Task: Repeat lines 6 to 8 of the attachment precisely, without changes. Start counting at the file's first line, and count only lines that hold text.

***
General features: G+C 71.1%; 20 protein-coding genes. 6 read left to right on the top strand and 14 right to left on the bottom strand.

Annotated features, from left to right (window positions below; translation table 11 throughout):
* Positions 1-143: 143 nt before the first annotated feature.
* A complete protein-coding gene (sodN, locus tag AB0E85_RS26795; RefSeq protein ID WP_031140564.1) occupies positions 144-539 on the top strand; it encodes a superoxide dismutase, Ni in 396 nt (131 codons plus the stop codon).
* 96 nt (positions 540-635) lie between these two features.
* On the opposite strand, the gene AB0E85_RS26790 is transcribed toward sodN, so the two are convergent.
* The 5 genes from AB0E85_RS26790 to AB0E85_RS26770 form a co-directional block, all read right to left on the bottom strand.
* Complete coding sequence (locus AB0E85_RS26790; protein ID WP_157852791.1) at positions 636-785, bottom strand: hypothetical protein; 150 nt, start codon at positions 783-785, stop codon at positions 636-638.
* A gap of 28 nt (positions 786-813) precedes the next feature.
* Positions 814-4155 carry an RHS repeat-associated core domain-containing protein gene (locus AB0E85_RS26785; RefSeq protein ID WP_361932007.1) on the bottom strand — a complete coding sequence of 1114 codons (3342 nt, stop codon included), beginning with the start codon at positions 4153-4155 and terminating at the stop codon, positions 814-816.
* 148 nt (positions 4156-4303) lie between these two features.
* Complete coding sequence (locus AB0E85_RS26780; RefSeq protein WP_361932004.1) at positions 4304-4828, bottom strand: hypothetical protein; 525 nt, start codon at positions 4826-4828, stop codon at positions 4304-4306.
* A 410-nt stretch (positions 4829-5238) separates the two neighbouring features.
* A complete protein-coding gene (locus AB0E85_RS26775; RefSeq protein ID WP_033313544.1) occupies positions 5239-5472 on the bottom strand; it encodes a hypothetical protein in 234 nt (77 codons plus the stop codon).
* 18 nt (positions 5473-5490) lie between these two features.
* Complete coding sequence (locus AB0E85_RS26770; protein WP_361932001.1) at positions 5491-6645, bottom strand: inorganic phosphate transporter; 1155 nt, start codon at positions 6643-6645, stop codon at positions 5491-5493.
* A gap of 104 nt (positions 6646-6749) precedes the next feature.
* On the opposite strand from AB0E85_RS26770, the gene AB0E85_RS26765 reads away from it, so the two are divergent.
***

* On the opposite strand, the gene AB0E85_RS26790 is transcribed toward sodN, so the two are convergent.
* The 5 genes from AB0E85_RS26790 to AB0E85_RS26770 form a co-directional block, all read right to left on the bottom strand.
* Complete coding sequence (locus AB0E85_RS26790; protein ID WP_157852791.1) at positions 636-785, bottom strand: hypothetical protein; 150 nt, start codon at positions 783-785, stop codon at positions 636-638.